High Contrast - Masters Thesis
Building Type: Speculative
Class: AR662 - Thesis, University of Michigan
Professor: Adam Fure, Ellie Abrons
Date: Winter 2015
Can the act of drawing the Thing change the Thing?
Although it can be argued the discipline of architecture has classically approached the role of architectural form-making through a lense of objectivity, recently, the role of aesthetic subjectivity has become foregrounded as an avenue for exploration. High Contrast attempts to engage the role of drawing as a methodological and subjective transformer, and offers architecture a way to embrace the subjective and formal qualities of objecthood as a driving discipline.
Traditionally, non-orthogonal or “blobby” architecture has utilized isoparmetric definitions to regulate structure, aperture, and surface articulation. However, through recognition of an objects implicit history as it is transformed by the act of drawing, High Contrast engages and interrogates surface articulation in direct contrast to normative nurbs isoparms. Critically, this project attempts to utilize parametric drawing as an ally to both shape and engage form, and to reengage the relationship of spaces to each other. Through appropriation and transformational drawing, High Contrast attempts to expand the role of objects in architecture and offers agency in both unusual form-making, and through the use of super-graphics as a driver for surface articulation.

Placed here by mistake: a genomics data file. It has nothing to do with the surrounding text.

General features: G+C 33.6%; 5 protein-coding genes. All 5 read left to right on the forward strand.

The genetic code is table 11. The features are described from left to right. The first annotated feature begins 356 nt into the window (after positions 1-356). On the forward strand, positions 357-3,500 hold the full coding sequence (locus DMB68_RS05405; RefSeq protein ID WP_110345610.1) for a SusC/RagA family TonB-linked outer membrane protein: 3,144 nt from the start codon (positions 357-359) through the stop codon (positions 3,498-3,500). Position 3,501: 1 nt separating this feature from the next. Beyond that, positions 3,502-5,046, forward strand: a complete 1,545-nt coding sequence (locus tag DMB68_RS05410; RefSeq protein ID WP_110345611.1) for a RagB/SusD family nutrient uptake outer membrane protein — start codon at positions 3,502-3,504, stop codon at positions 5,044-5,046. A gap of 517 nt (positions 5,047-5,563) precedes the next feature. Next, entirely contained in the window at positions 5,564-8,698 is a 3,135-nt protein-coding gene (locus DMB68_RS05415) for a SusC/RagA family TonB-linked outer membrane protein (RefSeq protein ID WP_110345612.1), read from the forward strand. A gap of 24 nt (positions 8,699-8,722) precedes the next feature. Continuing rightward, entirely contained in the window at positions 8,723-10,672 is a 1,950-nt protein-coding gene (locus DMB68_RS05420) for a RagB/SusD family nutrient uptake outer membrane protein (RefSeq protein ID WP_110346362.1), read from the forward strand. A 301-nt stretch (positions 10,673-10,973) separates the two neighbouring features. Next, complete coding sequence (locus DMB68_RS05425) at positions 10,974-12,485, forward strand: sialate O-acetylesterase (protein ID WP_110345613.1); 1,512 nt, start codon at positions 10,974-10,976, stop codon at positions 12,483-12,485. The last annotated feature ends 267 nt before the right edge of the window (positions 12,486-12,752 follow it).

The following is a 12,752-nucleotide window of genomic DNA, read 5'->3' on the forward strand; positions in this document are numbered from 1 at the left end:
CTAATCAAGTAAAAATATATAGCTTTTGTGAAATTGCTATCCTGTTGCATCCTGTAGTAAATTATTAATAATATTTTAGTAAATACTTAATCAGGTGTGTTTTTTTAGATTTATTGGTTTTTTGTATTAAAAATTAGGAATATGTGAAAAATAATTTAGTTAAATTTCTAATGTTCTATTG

High Contrast proposes a series of micro-architectural objects transformed by the very act of drawing and reconstituted to form spaces in an attempt to engage discursive and contemporary boundaries, figural aesthetics and novel formal interactions.
Through leveraging dominant tropes of visual representation as a way to engage and interrogate subjectivity, High Contrast interrogates the very nature of architectural formation and poses questions about the nature of design process.